, Volume 67, Issue 1, pp 27–40 | Cite as

“Functional localities: an integrated spatial approach towards health care locality definition”

  • Niamh K. ShorttEmail author
  • Adrian J. Moore
Original Paper


This paper demonstrates a spatial approach towards the definition of localities for health care planning. Recent international decentralisation of health care provision, and more specifically devolution within the United Kingdom, emphasises the need to develop a geographical focus in the delimitation of local structures for health care planning. Geographers, but most especially those applying Geographical Information Science (GIS) techniques, have made enormous contributions in this field and more generally in research related to health services. This paper considers some of these previous approaches and moves on in the light of new technologies, and more importantly the availability of appropriate data, to create localities that reflect dynamic spaces of social interaction, administration and policy. The paper’s focus is placed on the importance of flow data that reflects␣the spatial interaction between services and the population. This data, divided into three sub-groups of administration, education and health, allows us to identify the population’s allegiance to place and ultimately create spatially bounded functional localities that reflect this. Whilst the approach is largely technology driven, it also incorporates the expertise of local health care professionals thus recognising the importance of collaboration and multi-sectoral engagement. Although this combined approach impacted upon the way in which the final localities were defined, crucially it enabled us to incorporate features of both rigorous spatial analysis and a wealth of local knowledge.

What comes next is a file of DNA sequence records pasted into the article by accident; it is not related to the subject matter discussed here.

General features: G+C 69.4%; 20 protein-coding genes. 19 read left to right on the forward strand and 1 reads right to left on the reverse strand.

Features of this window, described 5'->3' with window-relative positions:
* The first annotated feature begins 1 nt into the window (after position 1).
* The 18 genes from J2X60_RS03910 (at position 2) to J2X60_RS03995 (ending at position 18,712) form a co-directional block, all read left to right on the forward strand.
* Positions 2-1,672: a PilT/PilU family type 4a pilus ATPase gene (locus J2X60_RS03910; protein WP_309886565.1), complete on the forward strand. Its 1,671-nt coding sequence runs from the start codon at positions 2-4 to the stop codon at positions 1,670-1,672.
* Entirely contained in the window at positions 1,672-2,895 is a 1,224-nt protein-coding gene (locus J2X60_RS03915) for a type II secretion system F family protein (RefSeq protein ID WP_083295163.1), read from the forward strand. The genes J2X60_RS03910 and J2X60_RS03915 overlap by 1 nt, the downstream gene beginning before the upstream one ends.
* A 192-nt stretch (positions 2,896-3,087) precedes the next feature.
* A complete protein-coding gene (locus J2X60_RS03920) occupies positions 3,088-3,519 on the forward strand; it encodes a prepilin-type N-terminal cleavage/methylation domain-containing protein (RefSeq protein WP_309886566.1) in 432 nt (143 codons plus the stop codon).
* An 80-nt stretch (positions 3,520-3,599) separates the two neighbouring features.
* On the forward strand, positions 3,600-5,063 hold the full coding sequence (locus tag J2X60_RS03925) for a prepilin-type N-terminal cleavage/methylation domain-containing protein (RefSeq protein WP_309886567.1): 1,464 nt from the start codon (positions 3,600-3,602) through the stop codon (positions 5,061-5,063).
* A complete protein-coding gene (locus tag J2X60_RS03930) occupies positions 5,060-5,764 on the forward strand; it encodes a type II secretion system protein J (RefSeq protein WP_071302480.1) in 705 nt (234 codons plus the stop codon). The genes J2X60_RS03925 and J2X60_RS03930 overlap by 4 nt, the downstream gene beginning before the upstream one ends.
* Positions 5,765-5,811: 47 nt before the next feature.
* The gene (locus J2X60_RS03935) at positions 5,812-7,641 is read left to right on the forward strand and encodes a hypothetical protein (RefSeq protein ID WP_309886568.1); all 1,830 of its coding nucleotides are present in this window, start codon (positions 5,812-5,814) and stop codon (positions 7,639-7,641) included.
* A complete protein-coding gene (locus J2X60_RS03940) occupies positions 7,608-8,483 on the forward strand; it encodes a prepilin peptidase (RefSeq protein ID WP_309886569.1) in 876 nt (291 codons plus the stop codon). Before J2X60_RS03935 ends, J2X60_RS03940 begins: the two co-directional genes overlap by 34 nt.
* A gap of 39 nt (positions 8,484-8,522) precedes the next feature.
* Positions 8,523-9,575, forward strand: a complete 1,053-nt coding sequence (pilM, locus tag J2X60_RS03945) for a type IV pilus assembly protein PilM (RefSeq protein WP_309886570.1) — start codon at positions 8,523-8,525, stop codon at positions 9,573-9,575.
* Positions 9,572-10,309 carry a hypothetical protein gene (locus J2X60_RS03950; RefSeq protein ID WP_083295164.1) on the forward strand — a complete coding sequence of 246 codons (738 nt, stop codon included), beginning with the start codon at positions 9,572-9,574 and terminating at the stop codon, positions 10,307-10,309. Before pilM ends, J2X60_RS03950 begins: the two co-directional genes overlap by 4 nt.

Locality Health care planning GIS Health geography Spatial interaction 


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The authors are extremely grateful to Professor Mike Coombes of CURDS at the University of Newcastle upon Tyne and Colin Wymer who both assisted with the ERA analysis.


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Copyright information

© Springer Science + Business Media B.V. 2006

Authors and Affiliations

  1. 1.Institute of GeographyUniversity of EdinburghEdinburghUK

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